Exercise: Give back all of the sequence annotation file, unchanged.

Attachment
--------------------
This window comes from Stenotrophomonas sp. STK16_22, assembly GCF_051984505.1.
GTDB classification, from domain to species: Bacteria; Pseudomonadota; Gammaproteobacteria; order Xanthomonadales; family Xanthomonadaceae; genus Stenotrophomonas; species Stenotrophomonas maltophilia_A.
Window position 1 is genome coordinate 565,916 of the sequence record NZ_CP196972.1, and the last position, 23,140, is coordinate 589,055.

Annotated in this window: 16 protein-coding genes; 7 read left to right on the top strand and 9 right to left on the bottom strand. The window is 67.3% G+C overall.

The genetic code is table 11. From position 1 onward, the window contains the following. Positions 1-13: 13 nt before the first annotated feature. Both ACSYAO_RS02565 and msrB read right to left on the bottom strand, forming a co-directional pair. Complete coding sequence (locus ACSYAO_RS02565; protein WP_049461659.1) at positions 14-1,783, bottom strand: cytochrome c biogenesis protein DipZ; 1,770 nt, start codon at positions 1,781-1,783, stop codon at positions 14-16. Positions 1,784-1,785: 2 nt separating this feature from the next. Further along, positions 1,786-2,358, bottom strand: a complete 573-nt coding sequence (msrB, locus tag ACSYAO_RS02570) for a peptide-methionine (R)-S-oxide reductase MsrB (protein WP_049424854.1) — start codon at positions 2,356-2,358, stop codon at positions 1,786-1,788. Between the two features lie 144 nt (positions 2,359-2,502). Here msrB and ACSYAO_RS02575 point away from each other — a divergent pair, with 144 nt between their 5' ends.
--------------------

This window comes from Stenotrophomonas sp. STK16_22, assembly GCF_051984505.1.
GTDB classification, from domain to species: Bacteria; Pseudomonadota; Gammaproteobacteria; order Xanthomonadales; family Xanthomonadaceae; genus Stenotrophomonas; species Stenotrophomonas maltophilia_A.
Window position 1 is genome coordinate 565,916 of the sequence record NZ_CP196972.1, and the last position, 23,140, is coordinate 589,055.

Annotated in this window: 16 protein-coding genes; 7 read left to right on the top strand and 9 right to left on the bottom strand. The window is 67.3% G+C overall.

The genetic code is table 11. From position 1 onward, the window contains the following. Positions 1-13: 13 nt before the first annotated feature. Both ACSYAO_RS02565 and msrB read right to left on the bottom strand, forming a co-directional pair. Complete coding sequence (locus ACSYAO_RS02565; protein WP_049461659.1) at positions 14-1,783, bottom strand: cytochrome c biogenesis protein DipZ; 1,770 nt, start codon at positions 1,781-1,783, stop codon at positions 14-16. Positions 1,784-1,785: 2 nt separating this feature from the next. Further along, positions 1,786-2,358, bottom strand: a complete 573-nt coding sequence (msrB, locus tag ACSYAO_RS02570) for a peptide-methionine (R)-S-oxide reductase MsrB (protein WP_049424854.1) — start codon at positions 2,356-2,358, stop codon at positions 1,786-1,788. Between the two features lie 144 nt (positions 2,359-2,502). Here msrB and ACSYAO_RS02575 point away from each other — a divergent pair, with 144 nt between their 5' ends.